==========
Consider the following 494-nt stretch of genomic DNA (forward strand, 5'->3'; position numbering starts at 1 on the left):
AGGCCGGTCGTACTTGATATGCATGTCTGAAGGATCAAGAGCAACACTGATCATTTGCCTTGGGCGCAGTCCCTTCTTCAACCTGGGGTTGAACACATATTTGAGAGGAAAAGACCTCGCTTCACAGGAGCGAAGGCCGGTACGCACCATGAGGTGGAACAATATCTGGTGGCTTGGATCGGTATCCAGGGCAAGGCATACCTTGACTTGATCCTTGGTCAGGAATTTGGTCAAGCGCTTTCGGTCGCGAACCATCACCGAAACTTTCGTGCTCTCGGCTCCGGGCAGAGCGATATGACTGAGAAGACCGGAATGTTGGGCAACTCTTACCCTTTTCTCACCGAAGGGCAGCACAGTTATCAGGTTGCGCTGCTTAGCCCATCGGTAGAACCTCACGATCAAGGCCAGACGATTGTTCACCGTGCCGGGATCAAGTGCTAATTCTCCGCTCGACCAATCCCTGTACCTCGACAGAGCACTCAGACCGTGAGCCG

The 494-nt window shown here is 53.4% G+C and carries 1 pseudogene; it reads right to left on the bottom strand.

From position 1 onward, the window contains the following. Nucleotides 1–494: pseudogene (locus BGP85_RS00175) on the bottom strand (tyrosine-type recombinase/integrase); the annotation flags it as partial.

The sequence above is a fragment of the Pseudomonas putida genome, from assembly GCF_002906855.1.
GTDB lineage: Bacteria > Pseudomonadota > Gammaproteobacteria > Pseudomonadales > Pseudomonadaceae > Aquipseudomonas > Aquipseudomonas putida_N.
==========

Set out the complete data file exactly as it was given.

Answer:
Consider the following 494-nt stretch of genomic DNA (forward strand, 5'->3'; position numbering starts at 1 on the left):
AGGCCGGTCGTACTTGATATGCATGTCTGAAGGATCAAGAGCAACACTGATCATTTGCCTTGGGCGCAGTCCCTTCTTCAACCTGGGGTTGAACACATATTTGAGAGGAAAAGACCTCGCTTCACAGGAGCGAAGGCCGGTACGCACCATGAGGTGGAACAATATCTGGTGGCTTGGATCGGTATCCAGGGCAAGGCATACCTTGACTTGATCCTTGGTCAGGAATTTGGTCAAGCGCTTTCGGTCGCGAACCATCACCGAAACTTTCGTGCTCTCGGCTCCGGGCAGAGCGATATGACTGAGAAGACCGGAATGTTGGGCAACTCTTACCCTTTTCTCACCGAAGGGCAGCACAGTTATCAGGTTGCGCTGCTTAGCCCATCGGTAGAACCTCACGATCAAGGCCAGACGATTGTTCACCGTGCCGGGATCAAGTGCTAATTCTCCGCTCGACCAATCCCTGTACCTCGACAGAGCACTCAGACCGTGAGCCG

The 494-nt window shown here is 53.4% G+C and carries 1 pseudogene; it reads right to left on the bottom strand.

From position 1 onward, the window contains the following. Nucleotides 1–494: pseudogene (locus BGP85_RS00175) on the bottom strand (tyrosine-type recombinase/integrase); the annotation flags it as partial.

The sequence above is a fragment of the Pseudomonas putida genome, from assembly GCF_002906855.1.
GTDB lineage: Bacteria > Pseudomonadota > Gammaproteobacteria > Pseudomonadales > Pseudomonadaceae > Aquipseudomonas > Aquipseudomonas putida_N.